The New Brand & Breed (Tech Day 2016: Part 2)Reading Time: 3 minutes
It’s not your momma’s business model!
We all know that thousands of millennials are venturing out on their own to follow the Zuckerbergian model of success and wealth. They are building tech-enabled businesses to solve problems (or not — see Part 1).
But, despite their desire to innovate and be free in their entrepreneurial spirit, I noted some patterns at Tech Day that actually seemed pretty “sheep-like” in terms of how these tech-driven entrepreneurs are approaching their new ventures.
NOTE: I am NOT judging…I am simply observing. I have incredible respect for this generation of entrepreneurs. I have become, as a Boomer with dual-citizenship in the old and new business worlds, something of a marketing/workplace anthropologist — trying to deepen my understanding of this new breed of business person. Many of them will wind up way richer than I will ever be. Knowing who they are is essential. (I do find myself wondering too what will happen to those who don’t get funded. Will they work for other people? Go on to continue to invent new things? Fold sweaters at the Gap or make lattes, muttering about their brilliant invention for years to come? Or perhaps even hire a “grey hair” to help them build their businesses. We DO know some stuff!)
- Naming: The trend in product/service naming seems to fall into two categories — a word in which all or most of the vowels have been removed OR something that sounds like gibberish a baby would say when first learning the English language. Google is a great name. And Uber has meaning in another language. But one will need to build a hell of a lot of brand equity for some of these hard-to-spell and hard-to-say names to catch on. But maybe we won’t be spelling or talking in the future because of the following Trend 2.
- Communicating: Although some of the entrepreneurs at the show were fantastic at engaging passers-by, others were staring at their phones or answering questions with grunts or monosyllabic answers, even when asked what their product or service does. Call me old school, but the elevator speech is still relevant today, even if the elevators are faster and more digital. I was wearing a press badge, and entrepreneurs had an opportunity to gain online exposure. If I were an investor, I might have come to the show with a fat wallet. And please guys — take the earbuds out when you’re doing booth duty. I don’t know if you’re listening to me or are on the phone (or communicating with your home planet).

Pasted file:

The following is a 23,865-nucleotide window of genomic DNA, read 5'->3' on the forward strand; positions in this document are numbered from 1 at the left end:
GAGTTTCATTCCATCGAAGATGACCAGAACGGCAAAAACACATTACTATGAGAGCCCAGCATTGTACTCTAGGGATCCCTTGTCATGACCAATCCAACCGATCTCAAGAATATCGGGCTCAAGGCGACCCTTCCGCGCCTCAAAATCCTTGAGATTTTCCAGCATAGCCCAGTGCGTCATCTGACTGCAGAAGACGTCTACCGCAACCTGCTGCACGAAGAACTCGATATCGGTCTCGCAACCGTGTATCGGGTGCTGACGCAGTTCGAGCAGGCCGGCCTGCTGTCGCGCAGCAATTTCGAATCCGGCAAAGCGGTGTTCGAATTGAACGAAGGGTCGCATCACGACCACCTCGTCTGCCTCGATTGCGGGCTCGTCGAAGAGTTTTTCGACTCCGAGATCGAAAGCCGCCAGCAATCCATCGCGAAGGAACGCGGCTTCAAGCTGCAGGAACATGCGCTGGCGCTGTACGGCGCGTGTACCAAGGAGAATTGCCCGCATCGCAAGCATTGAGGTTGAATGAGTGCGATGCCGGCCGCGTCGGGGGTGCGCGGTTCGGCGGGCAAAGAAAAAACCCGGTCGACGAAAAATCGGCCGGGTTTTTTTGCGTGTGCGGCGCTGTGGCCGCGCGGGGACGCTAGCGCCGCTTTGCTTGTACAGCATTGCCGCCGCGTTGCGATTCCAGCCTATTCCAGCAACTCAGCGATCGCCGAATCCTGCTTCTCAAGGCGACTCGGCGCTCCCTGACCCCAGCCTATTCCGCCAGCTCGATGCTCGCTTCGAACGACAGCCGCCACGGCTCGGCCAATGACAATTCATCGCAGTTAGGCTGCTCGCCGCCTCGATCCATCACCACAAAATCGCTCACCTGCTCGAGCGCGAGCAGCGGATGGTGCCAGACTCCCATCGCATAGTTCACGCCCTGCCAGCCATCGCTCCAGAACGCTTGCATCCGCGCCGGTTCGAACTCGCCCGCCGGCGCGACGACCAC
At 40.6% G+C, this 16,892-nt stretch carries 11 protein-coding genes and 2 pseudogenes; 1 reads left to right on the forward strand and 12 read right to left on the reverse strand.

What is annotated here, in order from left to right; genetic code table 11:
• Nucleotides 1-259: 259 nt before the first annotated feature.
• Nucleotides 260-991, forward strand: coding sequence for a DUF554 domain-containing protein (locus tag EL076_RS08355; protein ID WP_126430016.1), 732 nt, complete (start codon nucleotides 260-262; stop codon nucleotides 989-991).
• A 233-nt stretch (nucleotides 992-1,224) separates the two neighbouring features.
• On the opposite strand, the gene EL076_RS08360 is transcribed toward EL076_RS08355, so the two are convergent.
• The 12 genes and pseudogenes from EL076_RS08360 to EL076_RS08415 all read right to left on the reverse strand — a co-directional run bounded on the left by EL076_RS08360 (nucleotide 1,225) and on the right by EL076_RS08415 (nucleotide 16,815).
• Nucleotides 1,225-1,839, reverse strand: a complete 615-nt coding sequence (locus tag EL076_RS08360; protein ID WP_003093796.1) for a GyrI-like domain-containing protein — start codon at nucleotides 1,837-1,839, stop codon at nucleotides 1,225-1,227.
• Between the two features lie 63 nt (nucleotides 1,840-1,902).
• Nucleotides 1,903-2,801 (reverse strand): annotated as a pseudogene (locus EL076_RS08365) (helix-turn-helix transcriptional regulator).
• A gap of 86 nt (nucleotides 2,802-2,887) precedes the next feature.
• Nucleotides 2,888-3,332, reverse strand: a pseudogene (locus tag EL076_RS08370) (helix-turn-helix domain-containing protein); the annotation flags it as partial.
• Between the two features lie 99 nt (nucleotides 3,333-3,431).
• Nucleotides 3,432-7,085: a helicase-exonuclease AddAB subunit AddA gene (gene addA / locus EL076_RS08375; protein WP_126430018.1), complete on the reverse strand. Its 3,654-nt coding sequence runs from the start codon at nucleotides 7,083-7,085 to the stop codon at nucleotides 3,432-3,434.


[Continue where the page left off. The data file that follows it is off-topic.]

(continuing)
- Collateral: Trade shows (whether they are millennial- or Boomer-intensive) are all about food and swag. Candy was everywhere. Lots and lots of candy. People were wandering the floor in sugar shock. Someone was even spinning cotton candy. The most popular giveaway seemed to be hipster sunglasses. (I think the exhibitors got their swag ideas from Bar/Bat Mitzvahs) and stickers. (Am I supposed to put them on my laptop? My refrigerator? I’m confused.) I also picked up a “Flashing Mouth” from theinventors at Cornell’s booth. I couldn’t resist. Speaking of swag, I met the guys from Gooten, who actually have a great model for designing and ordering it. AndGabriel uses technology to simplify the whole process of client gifting.
- Co-working: Business dorms abound. Lots of companies at the show were offering entrepreneur-friendly work environments. I actually love that trend. As a long-time WeWork member, I view co-working as one of the best trends to hit the small business world — ever. Having once had my own office, I came to realize that being responsible for furniture, equipment, and refreshments was a total drag. Downsizing or upsizing was tough. I will never again need or want dedicated space. I now also have an app that connects me with the thousands of WeWorkers all over the world. Now, you can choose your “community” based on decor, location, and what kind of beer the space serves.
- Connection: Only time will tell. I got one e-mail immediately from one company I connected with and another thank you note from a company I mentioned in Part 1. Kudos to you guys at Momencio (the company with the cool trade show lead capture, tracking, and follow-up technology)! I realize that trade show follow-up is a bitch. You come back from a show with a giant stack of business cards (or some other non-paper form of leads) and have to figure out what to do with all of them. New business comes from relationships — live ones and technology-enabled ones. I am hopeful that some of the people I met will follow-up with me…it will renew my faith in old fashioned human communication.
Speaking of sifting through business cards, I’ve already sorted and categorized the ones I picked up. My final installment (Part 3) will deal with some of the new apps and inventions I saw that I think have true value — utility and entertainment — for all generations.